Dino Compagni's View Of F Lorentine Discord

1202 words - 5 pages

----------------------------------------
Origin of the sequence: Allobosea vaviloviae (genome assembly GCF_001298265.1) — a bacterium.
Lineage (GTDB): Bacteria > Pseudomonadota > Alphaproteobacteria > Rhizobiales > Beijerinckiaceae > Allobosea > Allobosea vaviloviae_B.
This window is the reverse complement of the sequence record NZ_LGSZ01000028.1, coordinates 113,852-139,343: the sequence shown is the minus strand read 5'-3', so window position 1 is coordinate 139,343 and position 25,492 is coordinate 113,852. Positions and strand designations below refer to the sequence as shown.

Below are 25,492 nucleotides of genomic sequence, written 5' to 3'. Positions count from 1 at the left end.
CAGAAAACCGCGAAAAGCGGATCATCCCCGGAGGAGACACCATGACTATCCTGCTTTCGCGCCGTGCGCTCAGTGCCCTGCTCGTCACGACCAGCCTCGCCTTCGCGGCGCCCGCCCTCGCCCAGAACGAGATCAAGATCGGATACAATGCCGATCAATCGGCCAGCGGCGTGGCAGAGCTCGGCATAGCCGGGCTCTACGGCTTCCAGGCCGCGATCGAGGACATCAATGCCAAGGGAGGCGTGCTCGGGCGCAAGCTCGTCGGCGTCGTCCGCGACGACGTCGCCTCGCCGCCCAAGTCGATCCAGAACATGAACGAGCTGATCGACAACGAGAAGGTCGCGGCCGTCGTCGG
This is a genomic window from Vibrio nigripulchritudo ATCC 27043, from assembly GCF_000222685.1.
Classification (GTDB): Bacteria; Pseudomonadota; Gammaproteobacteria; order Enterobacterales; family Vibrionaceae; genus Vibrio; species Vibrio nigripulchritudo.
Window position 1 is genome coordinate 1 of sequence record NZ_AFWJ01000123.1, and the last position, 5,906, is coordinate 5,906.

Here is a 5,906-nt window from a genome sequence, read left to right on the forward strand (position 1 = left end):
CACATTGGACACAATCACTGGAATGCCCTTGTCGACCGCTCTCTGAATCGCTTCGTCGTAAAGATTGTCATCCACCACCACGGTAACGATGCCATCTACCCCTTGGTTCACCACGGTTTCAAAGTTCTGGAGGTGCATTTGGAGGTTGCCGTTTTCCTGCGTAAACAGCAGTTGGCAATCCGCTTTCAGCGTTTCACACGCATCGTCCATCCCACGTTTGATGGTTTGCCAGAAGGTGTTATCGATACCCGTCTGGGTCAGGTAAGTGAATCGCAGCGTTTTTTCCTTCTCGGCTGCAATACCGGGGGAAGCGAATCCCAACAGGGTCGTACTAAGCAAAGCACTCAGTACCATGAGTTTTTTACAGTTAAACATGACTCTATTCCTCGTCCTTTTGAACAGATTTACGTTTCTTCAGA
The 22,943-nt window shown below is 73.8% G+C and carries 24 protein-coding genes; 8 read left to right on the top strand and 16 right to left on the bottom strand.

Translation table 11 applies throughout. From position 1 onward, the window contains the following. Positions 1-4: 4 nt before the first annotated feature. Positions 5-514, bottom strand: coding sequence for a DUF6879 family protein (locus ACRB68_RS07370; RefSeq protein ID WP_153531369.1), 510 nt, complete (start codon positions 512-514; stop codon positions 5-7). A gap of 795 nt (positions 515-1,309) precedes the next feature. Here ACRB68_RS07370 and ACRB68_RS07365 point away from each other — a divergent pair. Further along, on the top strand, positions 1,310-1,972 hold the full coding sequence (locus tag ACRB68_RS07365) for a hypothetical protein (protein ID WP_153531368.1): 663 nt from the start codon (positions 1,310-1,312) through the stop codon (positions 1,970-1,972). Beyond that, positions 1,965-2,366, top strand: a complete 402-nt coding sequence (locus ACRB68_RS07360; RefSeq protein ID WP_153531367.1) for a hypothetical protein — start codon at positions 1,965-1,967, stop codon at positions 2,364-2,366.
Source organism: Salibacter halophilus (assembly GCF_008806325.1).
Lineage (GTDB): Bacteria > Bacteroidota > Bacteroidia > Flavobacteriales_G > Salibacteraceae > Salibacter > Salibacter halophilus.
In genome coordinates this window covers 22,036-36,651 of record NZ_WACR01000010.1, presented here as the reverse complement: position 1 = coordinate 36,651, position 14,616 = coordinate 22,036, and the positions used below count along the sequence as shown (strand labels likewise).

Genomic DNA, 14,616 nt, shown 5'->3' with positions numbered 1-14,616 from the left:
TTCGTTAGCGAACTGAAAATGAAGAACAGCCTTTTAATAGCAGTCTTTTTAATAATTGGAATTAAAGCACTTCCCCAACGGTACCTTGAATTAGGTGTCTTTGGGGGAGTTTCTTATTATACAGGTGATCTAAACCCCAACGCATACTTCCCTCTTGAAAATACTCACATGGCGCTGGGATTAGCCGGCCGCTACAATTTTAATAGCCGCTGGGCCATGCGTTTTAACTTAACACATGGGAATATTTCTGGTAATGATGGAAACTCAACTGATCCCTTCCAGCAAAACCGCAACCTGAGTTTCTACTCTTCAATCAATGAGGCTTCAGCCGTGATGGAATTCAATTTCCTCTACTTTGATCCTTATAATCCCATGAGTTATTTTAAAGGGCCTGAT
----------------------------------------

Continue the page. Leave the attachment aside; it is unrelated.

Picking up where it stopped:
In Dino Compagni's diatribe of the Florentine demise, it is clear that he believes the internal strife among her citizens was the backbone of a beautiful city's undoing. Contemporaries who have read Machiavelli's works, without a proper grasp of Italian life at his time, tend to think Machiavelli a cruel and ruthless man. Comparing Machiavelli's thoughts and beliefs on the subject of human nature with that of Compagni, however, lead to a very converging view of mankind. As Compagni disserts, he believes the citizens of Florence to be intrinsically wicked and duplistic. Thus, the 'wicked citizens' and 'wicked deeds' were the main cause of discord, coupled with the universal truth that men of different classes have different political and economic agendas. Compagni's fault however lies in his limited view and perspective. As a citizen at the time his writing concerns, he has tunnel vision which modern historians today do not. Compagni has not felt the rule of an absolute monarch like other Europeans of his time, nor was he brought up in a part of medieval Europe where power was thought to radiate downward, from God, to the clergy, and finally to the king or emperor. In the communes that Compagni inhabited, power radiated upward from the popolo to its leaders. Compagni's belief that bad politics caused Florentine discord was true, but the guilt is misplaced on corrupt and irresponsible leaders, rather than a flawed political system. Though Italian communes were extremely patriotic and incredibly loyal, they were wrent apart by internal discord. If a commune was threatened by an outside force they would quickly ban together. However, in times of peace they were quick to quarrel with each other. Internal division is essentially the internal history of Italian communes. Compagni detests both the Guelf and Ghibelline parties as he states in chapter three of his first book. While both parties were under a cloak of peace, the Guelfs, who were the more powerful party, slowly but surely began to contravene the peace pacts, leading to growing discord. These events set in motion what Compagni asserts divided the Florentines and caused internal strife. Compagni was member of the popular party, and thus was not in favor of the power the Guelfs were usurping. Furthermore, he was concerned that the weak would be oppressed by the rich and powerful, thus the arrangement with the Priors of the Guilds was very beneficial to the popolo. This situation had an adverse effect however, as the citizens who held power were quickly corrupted. In addition they also sought to plunder the wealth of the commune, so it can be noted that there is considerable evidence all around Compagni leading to his belief that men are wicked. Compagni hatred the powerful citizens, labeled magnates, also stems from the attempt to win the side of the Pope and to crush the popolo. Compagni could only believe that mankind was extremely fickle and corrupt, as he gives proof with his tell of...

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